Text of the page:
What is indisputable — and what Halter and Montour both emphasize — is that weight stigma and bias are harmful for everyone, especially the weight stigma that exists within the medical community. Again, there isn’t one shape or size of body that equates to health. What is healthy may look different from person to person, so you cannot look at someone’s body and determine their health (and making these determinations is, frankly, rude).
What can you do to lose, gain or manage weight in a healthy way?
Whether you are looking to gain or lose weight, leaning on support — including medical professionals like dietitians and experts in metabolic diseases — is crucial. These experts can help with behavioral support, mental health, medication and, in some cases, bariatric surgery.
“It’s cliché, but we cannot escape the fact that everyone is different and comes to the journey of gaining or losing weight with different experiences that will influence how we approach reaching their goals,” Peterson says.
Along with talking to your doctor, she and the other UW Medicine experts recommend these tips for managing weight in a way that is physically and mentally healthy.
Consider what is sustainable and enjoyable
Set yourself up for success by making a plan that works for you.
In other words, if you want to lose weight but hate running, don’t create a plan that revolves around jogging before work every morning. If you love chocolate, don’t force yourself to give it up.
“Cutting out something you love is usually temporary,” Peterson says. “It’s worth your time to figure out how to incorporate what you enjoy in a way that is going to work for you.”
Try to find exercise, eating and lifestyle habits that you actually enjoy and that align with your goals. Starting with small shifts will allow you to make sustainable behavior change over time.
Set non-weight related goals
Shifting your goals from changing the number on the scale to other health markers can help you maintain mental health.
This might mean focusing on increasing your energy levels and mood, improving your relationship with food, gaining the ability to bend and stretch without difficulty, or lowering your blood pressure and sugar.
This is especially important because how much your weight goes up or down is based on your individual physiology, Peterson says. Eating nutritious foods and moving your body can help you feel better, but they do not necessarily guarantee your size will change.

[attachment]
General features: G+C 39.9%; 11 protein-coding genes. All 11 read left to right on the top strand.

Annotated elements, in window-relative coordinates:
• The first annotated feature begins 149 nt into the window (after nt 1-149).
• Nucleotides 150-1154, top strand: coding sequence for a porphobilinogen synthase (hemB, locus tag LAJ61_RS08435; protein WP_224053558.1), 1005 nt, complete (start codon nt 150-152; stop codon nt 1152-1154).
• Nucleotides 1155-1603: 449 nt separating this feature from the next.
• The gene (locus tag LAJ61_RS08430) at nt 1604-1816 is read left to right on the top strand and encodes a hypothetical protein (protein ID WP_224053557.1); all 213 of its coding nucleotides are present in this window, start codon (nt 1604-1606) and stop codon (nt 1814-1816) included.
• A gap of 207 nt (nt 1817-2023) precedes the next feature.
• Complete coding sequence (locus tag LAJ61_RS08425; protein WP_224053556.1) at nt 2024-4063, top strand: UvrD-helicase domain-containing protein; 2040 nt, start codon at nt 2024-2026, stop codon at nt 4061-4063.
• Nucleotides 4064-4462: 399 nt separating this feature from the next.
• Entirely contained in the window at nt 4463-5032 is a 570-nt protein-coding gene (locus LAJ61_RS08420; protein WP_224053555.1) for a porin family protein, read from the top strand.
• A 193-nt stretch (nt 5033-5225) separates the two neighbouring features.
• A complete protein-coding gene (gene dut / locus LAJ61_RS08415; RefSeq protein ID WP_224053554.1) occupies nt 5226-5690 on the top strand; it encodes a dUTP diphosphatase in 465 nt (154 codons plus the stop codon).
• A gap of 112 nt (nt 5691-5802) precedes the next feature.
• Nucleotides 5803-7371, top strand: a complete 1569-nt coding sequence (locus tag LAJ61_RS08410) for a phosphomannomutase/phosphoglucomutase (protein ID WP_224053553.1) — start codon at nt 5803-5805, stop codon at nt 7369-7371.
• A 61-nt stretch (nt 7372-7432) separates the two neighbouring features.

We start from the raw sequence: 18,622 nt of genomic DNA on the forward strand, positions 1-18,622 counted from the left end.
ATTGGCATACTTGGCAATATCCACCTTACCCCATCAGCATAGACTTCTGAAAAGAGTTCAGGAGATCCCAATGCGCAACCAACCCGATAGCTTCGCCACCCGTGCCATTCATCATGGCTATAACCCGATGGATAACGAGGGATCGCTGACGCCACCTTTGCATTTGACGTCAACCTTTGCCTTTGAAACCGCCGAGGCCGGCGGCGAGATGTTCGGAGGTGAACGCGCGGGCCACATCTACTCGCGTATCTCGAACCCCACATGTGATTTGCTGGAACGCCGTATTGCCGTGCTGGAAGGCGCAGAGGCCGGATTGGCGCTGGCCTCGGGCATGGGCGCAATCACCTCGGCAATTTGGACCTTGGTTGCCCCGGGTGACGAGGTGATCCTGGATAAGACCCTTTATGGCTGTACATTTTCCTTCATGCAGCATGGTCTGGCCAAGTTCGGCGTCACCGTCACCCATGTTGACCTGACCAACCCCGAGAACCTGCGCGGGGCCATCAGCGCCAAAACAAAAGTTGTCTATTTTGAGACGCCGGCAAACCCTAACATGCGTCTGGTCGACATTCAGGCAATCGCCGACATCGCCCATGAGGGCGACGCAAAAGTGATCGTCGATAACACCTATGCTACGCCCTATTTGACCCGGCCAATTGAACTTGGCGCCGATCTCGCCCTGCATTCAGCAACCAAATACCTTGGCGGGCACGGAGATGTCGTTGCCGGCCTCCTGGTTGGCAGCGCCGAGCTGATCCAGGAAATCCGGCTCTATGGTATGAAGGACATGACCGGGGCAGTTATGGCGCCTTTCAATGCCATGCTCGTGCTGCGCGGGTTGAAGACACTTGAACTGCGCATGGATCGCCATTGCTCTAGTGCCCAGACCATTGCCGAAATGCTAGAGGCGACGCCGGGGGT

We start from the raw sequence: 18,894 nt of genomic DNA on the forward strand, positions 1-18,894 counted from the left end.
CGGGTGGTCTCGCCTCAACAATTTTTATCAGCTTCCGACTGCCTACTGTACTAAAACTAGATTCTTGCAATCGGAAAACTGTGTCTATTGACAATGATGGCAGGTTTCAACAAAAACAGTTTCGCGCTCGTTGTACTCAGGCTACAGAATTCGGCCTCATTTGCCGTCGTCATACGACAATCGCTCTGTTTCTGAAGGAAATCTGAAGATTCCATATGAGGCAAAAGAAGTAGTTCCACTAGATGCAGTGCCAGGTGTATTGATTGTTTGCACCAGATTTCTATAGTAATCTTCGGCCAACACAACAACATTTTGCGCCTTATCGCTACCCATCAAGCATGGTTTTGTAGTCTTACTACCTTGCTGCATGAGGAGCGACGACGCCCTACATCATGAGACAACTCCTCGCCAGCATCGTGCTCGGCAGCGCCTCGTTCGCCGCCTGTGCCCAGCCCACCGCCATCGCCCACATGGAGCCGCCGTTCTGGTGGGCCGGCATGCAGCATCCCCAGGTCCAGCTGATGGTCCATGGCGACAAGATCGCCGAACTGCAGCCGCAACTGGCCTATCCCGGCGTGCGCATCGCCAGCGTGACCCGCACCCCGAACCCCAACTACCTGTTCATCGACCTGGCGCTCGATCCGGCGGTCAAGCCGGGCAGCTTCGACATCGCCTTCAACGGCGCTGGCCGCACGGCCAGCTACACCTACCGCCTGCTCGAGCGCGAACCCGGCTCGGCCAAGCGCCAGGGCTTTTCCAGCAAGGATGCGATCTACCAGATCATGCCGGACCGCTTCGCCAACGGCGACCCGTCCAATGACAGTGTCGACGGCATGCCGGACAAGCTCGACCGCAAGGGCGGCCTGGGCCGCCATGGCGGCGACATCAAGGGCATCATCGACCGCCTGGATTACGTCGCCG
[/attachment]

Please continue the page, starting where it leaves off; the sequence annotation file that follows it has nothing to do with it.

“You have control of your behavior but not how your body responds to it,” she says.
Celebrating non-weight wins along the way can be encouraging and help you adopt new habits without feeling discouraged by the scale.
Eat without distractions
The more you can slow down and focus on eating, the better you’ll be able to notice hunger cues and hear when your body is hungry and full.
This means putting away your phone, closing the laptop and allowing yourself to savor your meal. Not sure how to slow down? Notice the looks, smell and flavor of the dish, and try to spend time chewing each bite.
Pay attention to signs it’s time to back off
Gaining and losing weight is complicated, and it’s easy to get caught up in numbers and lose sight of what feels good in your body.
Try to notice warning signs that things might be going too far, like difficulty sleeping, difficulty recovering from workouts, loss of menstruation, weight cycling and a preoccupation with food, Peterson says.
If you notice these things popping up, it’s a sign to talk with your doctor and reevaluate if your current weight management plan is working for you.
Remember: Your weight does not determine your worth. The idea of managing your weight is to be able to feel the best you can within a lifestyle that is meaningful for you.
“I want to expand the lens of what it means to help people feel good in their bodies,” Riddle says. “Well-being goes beyond weight.”